There is nothing new about viewing intelligence more broadly than as just general intelligence. Thorndike had the idea almost a century ago [8] when he introduced the idea of social intelligence. So a reasonable question to ask is why, even today, the standardized testing industry still does—in its SAT, ACT, GRE, LSAT, GMAT, MCAT, and other similar tests—what it did a century ago, emphasizing general intelligence (analytical abilities) far more than other kinds of abilities. Why is it that calls to broaden our horizons (e.g., Gardner [9]; Sternberg [10]) go unheeded?
I suspect there are lots of reasons:
  • Entrenchment. The current system has been around a long time and people are reluctant to give it up and try something new.
  • Fear. People are afraid to rock the boat. Better the devil they know than one that has yet to make its appearance.
  • Financial Gain. There are a lot of people and organizations—testing companies, test prep centers, universities (who get the testing for free), and others—that gain financially from the current system.
  • Superstition. When a system is around for a long time, people tend to believe in it, whether it works well or not.
  • Similarity. The people running the show who decide on what tests to use often are people who did well on the tests themselves—otherwise they would not occupy their present positions—and so they look for other people like themselves.
  • Lack of courage. Few academic administrators have the courage to be the first to try something new that might or might not succeed as they hope.
  • Lack of creativity. People who get into positions of influence often are not selected for their creativity or their innovation but rather for their ability to keep doing what has been done before.
  • Vested interest. Many parties have a vested interest in the current system, including professors who want students who are easy to teach.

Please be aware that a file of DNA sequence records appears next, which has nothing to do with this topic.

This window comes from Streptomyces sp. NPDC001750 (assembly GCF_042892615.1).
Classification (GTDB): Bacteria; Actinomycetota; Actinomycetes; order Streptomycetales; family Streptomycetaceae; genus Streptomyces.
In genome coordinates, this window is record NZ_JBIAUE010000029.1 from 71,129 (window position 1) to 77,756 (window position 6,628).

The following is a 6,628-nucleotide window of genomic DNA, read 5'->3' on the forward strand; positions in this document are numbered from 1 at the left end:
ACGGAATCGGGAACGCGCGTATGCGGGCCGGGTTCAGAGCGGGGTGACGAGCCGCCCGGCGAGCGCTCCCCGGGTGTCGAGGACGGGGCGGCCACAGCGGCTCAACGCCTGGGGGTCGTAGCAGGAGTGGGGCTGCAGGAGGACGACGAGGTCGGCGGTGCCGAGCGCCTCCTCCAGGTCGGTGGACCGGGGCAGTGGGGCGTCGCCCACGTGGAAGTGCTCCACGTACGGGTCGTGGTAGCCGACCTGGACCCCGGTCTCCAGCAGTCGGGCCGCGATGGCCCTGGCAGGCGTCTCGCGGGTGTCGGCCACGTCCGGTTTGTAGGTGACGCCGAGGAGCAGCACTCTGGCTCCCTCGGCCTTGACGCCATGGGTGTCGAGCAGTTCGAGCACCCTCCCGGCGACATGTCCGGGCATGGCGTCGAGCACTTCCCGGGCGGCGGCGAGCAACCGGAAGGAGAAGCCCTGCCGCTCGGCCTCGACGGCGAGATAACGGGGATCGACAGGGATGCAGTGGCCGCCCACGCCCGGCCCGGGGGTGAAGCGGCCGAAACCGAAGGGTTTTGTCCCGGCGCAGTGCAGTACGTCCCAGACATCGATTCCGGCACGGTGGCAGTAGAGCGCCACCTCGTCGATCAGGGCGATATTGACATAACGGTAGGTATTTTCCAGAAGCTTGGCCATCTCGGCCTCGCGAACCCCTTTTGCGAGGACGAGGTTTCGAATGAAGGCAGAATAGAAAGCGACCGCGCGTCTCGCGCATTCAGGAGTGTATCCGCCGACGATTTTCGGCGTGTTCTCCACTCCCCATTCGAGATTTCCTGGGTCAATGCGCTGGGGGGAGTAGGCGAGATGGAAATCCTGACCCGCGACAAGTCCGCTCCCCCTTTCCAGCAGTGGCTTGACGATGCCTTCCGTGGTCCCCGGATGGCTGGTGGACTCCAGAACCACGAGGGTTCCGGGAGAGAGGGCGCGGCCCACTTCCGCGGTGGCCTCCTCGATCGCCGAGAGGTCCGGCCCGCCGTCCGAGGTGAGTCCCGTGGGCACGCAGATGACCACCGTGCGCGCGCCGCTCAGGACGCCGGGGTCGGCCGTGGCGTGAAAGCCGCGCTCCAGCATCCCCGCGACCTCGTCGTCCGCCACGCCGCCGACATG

• Quantitative pseudo-precision. Test scores sound precise, even if their precision is not with regard to the criteria they are supposed to predict.
  • Laziness. People just don’t want to bother to try something new so find reasons to keep doing the same old.
Some of these attributes may seem to speak poorly for decision-makers, but that is a matter of perspective. Administrators are rarely rewarded for showing high degrees of courage or creativity or for fighting against vested interest. For those who just want to do their job and keep that job, the easiest thing often is to keep doing what has been done before. Moreover, testing companies have little incentive much to change what they are doing if people keep buying the same old products they have offered for years. They make changes, but the changes are cosmetic and the tests keep measuring the same psychological attributes rather than different ones.
There is another issue. The new tests simply have not been validated in a way that renders them ready for use. Until organizations with high levels of resources are willing to invest in new kinds of measures, not much is likely to happen. Most of these organizations have modest research programs looking into new kinds of measures but then continue to generate their substantial income on the ideas of the early 20th century. As long as they make money doing so, they have little incentive to change. That is, one cannot hold the testing companies uniquely responsible for the current situation: The problem is in a system that is entrenched and for which the incentives for change have been insufficient, especially since those today in positions of power are largely those who profited from the current system.